Power Consumption and Temperature
To measure the power consumption of our HDDs we used a special testbed capable of monitoring electric currents on the 5 and 12V power rails. We measure average consumption in different modes: idle, random reading/writing and sequential reading/writing. The HDDs run IOMeter in this test.
The RE4-GP series was expected to be the most voracious in this test but we must admit that up to 8 watts per one HDD isn’t very much. As for the Green and the Red, the former has the lowest idle power draw of less than 2 watts, but when there is some kind of disk load, the Red is more economical. Power adapters of modern NASes will surely be able to deliver the required amount of juice. Let’s just check out the startup currents.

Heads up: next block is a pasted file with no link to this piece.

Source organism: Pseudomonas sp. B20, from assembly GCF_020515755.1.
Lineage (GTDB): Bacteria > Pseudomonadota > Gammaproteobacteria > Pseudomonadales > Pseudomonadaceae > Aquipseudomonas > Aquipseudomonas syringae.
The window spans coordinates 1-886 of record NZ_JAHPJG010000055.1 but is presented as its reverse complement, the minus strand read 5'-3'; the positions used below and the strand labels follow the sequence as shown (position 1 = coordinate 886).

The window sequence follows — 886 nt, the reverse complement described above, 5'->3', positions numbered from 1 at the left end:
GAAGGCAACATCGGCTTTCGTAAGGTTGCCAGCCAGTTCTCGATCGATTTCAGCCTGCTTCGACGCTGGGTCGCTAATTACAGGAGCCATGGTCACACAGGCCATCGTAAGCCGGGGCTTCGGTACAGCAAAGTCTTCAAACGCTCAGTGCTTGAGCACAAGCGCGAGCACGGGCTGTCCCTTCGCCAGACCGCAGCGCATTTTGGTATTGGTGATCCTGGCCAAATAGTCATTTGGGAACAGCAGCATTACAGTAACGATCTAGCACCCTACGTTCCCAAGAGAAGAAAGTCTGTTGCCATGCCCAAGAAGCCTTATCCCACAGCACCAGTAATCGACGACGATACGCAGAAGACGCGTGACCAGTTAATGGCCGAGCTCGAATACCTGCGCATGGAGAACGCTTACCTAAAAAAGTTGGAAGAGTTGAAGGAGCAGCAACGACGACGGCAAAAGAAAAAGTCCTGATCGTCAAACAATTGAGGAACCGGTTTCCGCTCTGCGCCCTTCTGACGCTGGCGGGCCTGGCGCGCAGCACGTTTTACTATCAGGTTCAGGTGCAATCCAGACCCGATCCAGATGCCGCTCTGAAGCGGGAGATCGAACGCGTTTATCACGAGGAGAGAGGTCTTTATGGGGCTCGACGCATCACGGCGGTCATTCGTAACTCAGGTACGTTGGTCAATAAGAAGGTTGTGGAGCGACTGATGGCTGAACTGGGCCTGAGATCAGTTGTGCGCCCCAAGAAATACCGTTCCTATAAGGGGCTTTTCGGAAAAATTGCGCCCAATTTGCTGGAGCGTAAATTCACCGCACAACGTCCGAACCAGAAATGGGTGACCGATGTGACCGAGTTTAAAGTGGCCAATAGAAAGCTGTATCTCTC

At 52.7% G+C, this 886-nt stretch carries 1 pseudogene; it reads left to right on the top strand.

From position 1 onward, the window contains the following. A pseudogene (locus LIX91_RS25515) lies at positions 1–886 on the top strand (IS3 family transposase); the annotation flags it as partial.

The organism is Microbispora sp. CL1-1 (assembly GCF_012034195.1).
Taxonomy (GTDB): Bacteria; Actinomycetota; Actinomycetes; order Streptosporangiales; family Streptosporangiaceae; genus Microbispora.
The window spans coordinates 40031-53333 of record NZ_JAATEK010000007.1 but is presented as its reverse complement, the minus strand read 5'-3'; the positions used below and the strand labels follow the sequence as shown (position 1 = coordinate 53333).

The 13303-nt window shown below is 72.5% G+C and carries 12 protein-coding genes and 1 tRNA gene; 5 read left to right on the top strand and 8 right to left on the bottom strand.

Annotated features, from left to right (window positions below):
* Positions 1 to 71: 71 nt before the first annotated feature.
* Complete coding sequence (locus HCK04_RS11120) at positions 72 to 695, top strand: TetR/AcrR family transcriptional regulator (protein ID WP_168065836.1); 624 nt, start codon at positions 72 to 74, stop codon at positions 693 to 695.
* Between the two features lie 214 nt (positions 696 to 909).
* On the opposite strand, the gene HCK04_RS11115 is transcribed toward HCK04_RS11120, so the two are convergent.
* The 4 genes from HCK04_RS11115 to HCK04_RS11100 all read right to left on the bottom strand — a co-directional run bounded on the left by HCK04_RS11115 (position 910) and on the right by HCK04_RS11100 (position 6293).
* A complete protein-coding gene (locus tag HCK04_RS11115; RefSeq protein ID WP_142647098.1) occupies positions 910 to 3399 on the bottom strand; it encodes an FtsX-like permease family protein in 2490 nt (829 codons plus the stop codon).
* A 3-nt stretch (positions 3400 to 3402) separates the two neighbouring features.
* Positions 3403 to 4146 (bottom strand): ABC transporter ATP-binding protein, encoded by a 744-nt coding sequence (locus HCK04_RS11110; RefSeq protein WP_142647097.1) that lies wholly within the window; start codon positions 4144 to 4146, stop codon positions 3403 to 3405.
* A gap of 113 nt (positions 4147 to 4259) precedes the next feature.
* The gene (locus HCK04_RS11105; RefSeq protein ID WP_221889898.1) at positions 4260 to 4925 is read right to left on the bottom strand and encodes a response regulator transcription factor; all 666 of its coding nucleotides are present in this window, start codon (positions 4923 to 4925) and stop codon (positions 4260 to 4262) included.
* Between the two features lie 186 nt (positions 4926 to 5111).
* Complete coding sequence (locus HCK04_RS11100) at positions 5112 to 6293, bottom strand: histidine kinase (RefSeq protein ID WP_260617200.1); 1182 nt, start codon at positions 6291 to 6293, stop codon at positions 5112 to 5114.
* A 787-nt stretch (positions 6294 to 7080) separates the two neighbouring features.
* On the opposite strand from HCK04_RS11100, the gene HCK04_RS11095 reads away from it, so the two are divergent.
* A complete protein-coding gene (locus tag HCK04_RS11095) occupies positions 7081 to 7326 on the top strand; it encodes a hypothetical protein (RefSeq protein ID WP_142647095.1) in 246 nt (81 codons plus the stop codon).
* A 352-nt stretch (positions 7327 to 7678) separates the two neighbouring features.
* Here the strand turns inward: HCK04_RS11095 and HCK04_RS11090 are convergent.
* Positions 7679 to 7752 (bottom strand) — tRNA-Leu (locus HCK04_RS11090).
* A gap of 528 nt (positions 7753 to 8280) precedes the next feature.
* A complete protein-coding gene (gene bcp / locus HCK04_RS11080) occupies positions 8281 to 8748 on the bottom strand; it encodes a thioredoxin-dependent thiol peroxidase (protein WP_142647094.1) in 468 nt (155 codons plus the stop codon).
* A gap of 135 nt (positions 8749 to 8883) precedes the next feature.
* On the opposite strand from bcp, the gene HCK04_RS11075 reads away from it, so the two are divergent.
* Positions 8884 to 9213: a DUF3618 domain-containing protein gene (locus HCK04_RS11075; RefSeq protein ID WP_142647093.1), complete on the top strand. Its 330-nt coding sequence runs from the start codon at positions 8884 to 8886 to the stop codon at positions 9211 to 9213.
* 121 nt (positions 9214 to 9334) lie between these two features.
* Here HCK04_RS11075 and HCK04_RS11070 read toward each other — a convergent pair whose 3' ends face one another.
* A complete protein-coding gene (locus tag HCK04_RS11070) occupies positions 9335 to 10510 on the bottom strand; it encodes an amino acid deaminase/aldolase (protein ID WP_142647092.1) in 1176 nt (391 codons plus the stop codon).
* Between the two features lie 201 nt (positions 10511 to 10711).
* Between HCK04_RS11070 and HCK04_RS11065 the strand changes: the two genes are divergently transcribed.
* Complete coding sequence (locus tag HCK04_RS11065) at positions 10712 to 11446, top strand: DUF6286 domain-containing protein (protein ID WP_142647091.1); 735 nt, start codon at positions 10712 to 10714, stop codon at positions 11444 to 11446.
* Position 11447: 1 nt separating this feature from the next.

There’s no reason to worry here, considering that the HDDs usually start up one by one rather than all together.
The low power consumption has a positive effect on temperature. So, we checked out our HDDs using the NAS’s integrated monitoring system while running Intel NASPT on RAID5 arrays built out of four HDDs. The ambient temperature was about 22°C. We must admit that the results cannot be compared directly because the NAS has an active cooling system with an automatically regulated fan. We couldn’t monitor the fan’s rotation speed.
Anyway, we shouldn’t worry about temperature as it only peaked to 36°C. The WD Red series drives are somewhat colder than their cousins on average. This may be the reason why the system temperature was higher: the NAS’s fan worked at a reduced speed when we installed the Red drives.